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The Art of Peaceful Living

Philippians 4:1-9

In his closing remarks to the Philippians, Paul makes much of living at peace – with each other, with ourselves and with God.

(Phil 4:1-9 NIV) Therefore, my brothers, you whom I love and long for, my joy and crown, that is how you should stand firm in the Lord, dear friends! {2} I plead with Euodia and I plead with Syntyche to agree with each other in the Lord. {3} Yes, and I ask you, loyal yokefellow, help these women who have contended at my side in the cause of the gospel, along with Clement and the rest of my fellow workers, whose names are in the book of life. {4} Rejoice in the Lord always. I will say it again: Rejoice! {5} Let your gentleness be evident to all. The Lord is near. {6} Do not be anxious about anything, but in everything, by prayer and petition, with thanksgiving, present your requests to God. {7} And the peace of God, which transcends all understanding, will guard your hearts and your minds in Christ Jesus. {8} Finally, brothers, whatever is true, whatever is noble, whatever is right, whatever is pure, whatever is lovely, whatever is admirable--if anything is excellent or praiseworthy--think about such things. {9} Whatever you have learned or received or heard from me, or seen in me--put it into practice. And the God of peace will be with you.

Living at Peace with Each Other

If you want to be a peacemaker, you might learn something here from how Paul goes about remedying a dispute, long distance. See the words he uses:

  • The Philippians themselves are those he lives and longs for, his “joy and crown.” An essential part of peacemaking is that the peacemaker puts himself in the middle, reminding the contesting parties of how precious they are to him! Peacemaking is not just counseling; it involves a great risk to the peacemaker.
  • He then “pleads” with these two ladies. Not a command, not an order, but a plea – even though he could be commanding. The object is not cessation of hostility, but peace.
  • Peace comes when they “agree” – not when they compromise. And how can they agree, unless they “agree in the Lord?”

You’ll note that Paul assumes that someone must help these two ladies make peace. We might be tempted to say that this is a sign of weakness, but consider it: doesn’t it usually require a peacemaker? This is the result of sin, for sin made us in need of the one who makes peace between us and God.

  • Peacemakers need a good deal of humility. Paul’s example here is a good one; he appeals to the peacemaker there as a “yokefellow” – someone who has born the burden with him. Again, no sense of supremacy, only the object of peace.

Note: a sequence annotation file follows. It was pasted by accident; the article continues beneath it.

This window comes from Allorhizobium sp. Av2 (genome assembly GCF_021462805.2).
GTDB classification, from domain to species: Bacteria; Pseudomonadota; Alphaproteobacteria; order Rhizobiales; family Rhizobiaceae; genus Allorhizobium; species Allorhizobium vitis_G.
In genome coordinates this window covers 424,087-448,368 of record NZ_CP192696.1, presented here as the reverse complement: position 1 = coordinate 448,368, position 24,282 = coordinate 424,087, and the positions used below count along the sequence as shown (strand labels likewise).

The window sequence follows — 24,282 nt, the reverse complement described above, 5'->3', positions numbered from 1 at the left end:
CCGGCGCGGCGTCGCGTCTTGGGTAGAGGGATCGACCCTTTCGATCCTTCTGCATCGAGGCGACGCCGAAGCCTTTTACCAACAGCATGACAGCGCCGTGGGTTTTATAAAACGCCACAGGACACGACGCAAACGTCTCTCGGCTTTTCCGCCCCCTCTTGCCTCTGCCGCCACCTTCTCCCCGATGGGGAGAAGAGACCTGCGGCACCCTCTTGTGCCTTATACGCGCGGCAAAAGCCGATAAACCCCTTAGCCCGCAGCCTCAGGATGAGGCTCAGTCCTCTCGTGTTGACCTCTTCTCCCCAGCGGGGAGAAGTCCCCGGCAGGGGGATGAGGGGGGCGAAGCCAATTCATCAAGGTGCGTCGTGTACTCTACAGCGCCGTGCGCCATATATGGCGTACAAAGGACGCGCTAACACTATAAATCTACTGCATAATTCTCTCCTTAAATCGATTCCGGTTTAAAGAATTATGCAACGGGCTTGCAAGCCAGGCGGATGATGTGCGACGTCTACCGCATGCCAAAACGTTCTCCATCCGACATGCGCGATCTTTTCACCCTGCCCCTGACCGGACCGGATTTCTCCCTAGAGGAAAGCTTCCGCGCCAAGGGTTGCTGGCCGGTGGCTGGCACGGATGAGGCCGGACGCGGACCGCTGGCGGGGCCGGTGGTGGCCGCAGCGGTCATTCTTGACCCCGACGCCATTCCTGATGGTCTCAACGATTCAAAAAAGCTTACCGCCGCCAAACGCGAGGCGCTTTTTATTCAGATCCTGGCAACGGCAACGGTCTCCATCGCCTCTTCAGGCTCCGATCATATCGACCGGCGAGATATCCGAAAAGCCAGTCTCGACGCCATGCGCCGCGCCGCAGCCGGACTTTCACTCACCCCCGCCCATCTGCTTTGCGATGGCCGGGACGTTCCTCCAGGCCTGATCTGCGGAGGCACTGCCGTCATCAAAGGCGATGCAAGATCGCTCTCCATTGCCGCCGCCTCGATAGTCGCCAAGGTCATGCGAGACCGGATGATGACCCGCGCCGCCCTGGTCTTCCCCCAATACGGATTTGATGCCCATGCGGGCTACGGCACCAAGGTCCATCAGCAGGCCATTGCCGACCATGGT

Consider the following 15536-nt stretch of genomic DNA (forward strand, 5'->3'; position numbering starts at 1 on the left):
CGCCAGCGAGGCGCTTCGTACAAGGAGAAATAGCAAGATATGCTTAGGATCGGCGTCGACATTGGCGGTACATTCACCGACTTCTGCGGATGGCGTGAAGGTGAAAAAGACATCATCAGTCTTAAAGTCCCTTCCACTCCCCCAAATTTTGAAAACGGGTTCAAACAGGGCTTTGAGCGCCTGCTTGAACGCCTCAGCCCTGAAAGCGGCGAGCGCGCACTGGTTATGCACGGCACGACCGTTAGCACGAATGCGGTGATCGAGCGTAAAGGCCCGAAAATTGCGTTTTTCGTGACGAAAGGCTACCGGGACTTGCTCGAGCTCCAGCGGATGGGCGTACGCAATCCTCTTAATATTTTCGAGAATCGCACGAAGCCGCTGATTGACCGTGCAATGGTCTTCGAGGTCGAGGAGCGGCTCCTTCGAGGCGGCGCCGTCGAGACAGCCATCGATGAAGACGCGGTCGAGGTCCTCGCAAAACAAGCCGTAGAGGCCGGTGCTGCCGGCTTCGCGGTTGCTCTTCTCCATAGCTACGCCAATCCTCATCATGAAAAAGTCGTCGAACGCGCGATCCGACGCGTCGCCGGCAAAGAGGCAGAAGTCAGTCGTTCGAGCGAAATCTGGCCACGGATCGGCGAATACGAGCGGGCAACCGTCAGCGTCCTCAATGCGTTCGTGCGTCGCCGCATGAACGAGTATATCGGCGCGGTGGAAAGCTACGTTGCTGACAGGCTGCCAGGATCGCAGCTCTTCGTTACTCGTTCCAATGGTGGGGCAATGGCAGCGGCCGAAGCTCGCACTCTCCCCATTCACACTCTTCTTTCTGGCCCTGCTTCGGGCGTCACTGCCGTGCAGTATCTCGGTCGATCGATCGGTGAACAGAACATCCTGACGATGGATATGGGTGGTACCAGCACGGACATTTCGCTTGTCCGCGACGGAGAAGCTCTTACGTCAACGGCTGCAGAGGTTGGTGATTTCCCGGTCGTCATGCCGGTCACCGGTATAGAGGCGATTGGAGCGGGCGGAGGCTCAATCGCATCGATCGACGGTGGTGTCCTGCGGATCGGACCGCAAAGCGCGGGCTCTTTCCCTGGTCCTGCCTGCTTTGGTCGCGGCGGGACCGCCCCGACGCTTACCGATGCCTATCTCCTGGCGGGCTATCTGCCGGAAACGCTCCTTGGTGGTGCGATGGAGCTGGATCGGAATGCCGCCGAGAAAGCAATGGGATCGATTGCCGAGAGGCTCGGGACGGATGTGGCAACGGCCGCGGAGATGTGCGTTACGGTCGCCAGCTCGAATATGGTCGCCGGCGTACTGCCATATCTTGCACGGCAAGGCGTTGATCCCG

• Note too that it will take more than one peacemaker – as mentioned – which is also normal. Peacemaking is a church activity, and should be done by the church. No wonder our Lord calls such people “blessed.”

In this one word – which is extremely difficult to translate – we have the secret to keeping the peace. The King James had it as “moderation.” It is the art of being one who is slow to anger and quick to agree, humble in manner and strong in spirit. Still waters run deep.

  • Note first that such gentleness is not recommended – it is required. A blowhard, fiery Christian has much to learn.
  • But note too that you must also have a reputation for being gentle. Why? If for no other reason, it brings credit upon the church. More than that, it makes people much more willing to deal with you.[1]

Peace in Ourselves

It seems that we are not to be anxious. This sounds so difficult to modern ears; anxiety is everywhere around us. The word used here means “to be pulled in all directions at once.” Isn’t that a fitting description?

The cure, Paul tells us, is in prayer. Most Christians have heard that. They’ve heard it, and mumble under their breath, “Sure glad that works for you.” But look at how Paul tells you to pray:

  • First, you are to pray in everything. Like your job, for instance. You don’t pray about your job? Too mundane? Not God’s problem? Or maybe you think, “That’s not really the source of my anxiety.” No matter; he tells you to pray about everything. Why? So that God will be the lord of all your life.
  • You are to do so with prayer and petition. What’s the difference? Prayer, as used here, is a form of worship. It is a time of peace and conversation between you and God. No matter what your troubles, you should do this first. Then comes petition – specific requests.